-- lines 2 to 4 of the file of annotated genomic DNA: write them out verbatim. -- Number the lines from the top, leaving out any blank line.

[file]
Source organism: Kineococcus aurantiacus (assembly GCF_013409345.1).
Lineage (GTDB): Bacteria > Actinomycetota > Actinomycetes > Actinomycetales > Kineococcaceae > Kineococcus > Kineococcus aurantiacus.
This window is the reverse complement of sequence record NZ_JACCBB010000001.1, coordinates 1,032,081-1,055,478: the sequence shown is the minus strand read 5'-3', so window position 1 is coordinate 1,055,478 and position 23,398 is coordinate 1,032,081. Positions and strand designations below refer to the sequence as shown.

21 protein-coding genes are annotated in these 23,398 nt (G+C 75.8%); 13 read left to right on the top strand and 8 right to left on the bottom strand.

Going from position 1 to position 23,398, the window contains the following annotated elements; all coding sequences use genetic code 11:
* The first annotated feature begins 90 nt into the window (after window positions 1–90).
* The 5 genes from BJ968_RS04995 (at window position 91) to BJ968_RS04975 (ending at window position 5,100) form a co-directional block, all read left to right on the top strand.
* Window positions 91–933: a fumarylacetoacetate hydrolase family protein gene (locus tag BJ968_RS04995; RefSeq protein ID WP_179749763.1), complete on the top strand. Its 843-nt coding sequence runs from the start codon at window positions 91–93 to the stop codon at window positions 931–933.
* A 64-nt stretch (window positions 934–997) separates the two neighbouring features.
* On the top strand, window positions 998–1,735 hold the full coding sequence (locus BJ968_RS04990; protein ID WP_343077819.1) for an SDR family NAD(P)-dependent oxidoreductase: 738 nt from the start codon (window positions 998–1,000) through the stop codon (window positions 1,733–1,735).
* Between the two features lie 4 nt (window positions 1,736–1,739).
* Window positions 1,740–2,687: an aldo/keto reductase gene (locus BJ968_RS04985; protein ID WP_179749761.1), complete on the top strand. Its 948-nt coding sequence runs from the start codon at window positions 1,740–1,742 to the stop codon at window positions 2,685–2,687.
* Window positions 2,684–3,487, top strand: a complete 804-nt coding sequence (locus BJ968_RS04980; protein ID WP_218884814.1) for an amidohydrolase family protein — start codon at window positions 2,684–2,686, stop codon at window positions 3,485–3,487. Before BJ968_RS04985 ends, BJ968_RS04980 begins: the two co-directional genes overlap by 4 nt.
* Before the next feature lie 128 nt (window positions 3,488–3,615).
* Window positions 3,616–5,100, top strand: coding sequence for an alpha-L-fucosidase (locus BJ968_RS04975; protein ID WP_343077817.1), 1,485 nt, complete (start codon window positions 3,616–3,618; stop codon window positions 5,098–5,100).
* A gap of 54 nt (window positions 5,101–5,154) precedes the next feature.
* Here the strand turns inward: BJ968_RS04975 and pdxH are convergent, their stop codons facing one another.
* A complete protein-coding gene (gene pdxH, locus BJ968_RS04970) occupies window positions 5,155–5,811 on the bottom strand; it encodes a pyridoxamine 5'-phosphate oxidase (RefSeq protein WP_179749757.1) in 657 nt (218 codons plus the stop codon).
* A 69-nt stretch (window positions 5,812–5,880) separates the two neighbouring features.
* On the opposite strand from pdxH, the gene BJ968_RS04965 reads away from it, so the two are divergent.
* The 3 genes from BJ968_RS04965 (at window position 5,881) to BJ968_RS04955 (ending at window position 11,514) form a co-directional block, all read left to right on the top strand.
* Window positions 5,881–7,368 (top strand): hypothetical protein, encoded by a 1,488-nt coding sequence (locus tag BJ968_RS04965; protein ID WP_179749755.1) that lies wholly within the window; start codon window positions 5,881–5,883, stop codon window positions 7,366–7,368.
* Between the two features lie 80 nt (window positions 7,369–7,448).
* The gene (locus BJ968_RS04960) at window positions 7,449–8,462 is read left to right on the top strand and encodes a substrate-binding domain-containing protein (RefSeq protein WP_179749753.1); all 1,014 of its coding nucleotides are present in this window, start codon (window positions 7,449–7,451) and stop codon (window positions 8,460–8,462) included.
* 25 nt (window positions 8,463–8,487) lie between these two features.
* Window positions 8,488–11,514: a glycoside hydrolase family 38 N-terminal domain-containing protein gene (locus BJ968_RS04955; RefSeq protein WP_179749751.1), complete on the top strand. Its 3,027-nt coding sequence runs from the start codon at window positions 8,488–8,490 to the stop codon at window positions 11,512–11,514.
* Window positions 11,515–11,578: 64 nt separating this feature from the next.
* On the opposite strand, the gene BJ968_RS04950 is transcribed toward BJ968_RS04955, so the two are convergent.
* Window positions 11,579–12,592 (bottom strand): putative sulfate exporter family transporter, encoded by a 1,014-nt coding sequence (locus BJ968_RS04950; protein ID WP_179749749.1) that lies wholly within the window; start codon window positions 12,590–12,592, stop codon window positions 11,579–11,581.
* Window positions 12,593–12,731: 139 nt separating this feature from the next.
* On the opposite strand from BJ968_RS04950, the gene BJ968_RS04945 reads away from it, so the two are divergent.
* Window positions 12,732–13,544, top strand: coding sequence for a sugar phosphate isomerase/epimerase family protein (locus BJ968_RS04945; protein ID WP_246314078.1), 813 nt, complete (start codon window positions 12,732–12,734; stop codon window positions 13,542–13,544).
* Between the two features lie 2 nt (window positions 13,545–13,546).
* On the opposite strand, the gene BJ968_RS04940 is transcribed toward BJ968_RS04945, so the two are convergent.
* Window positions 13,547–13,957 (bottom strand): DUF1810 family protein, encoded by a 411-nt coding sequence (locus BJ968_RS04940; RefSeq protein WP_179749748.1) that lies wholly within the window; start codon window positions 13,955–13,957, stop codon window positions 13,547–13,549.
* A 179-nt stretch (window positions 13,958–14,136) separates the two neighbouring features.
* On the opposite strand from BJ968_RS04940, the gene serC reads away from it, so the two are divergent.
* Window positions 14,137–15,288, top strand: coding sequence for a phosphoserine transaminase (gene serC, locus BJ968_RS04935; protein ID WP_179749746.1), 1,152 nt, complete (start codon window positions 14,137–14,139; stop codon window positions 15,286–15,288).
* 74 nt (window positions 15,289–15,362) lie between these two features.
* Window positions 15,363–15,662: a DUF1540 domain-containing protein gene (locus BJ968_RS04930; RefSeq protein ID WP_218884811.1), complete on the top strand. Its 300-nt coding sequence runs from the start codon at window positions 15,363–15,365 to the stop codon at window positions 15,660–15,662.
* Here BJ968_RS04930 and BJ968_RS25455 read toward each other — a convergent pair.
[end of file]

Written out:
Lineage (GTDB): Bacteria > Actinomycetota > Actinomycetes > Actinomycetales > Kineococcaceae > Kineococcus > Kineococcus aurantiacus.
This window is the reverse complement of sequence record NZ_JACCBB010000001.1, coordinates 1,032,081-1,055,478: the sequence shown is the minus strand read 5'-3', so window position 1 is coordinate 1,055,478 and position 23,398 is coordinate 1,032,081. Positions and strand designations below refer to the sequence as shown.

21 protein-coding genes are annotated in these 23,398 nt (G+C 75.8%); 13 read left to right on the top strand and 8 right to left on the bottom strand.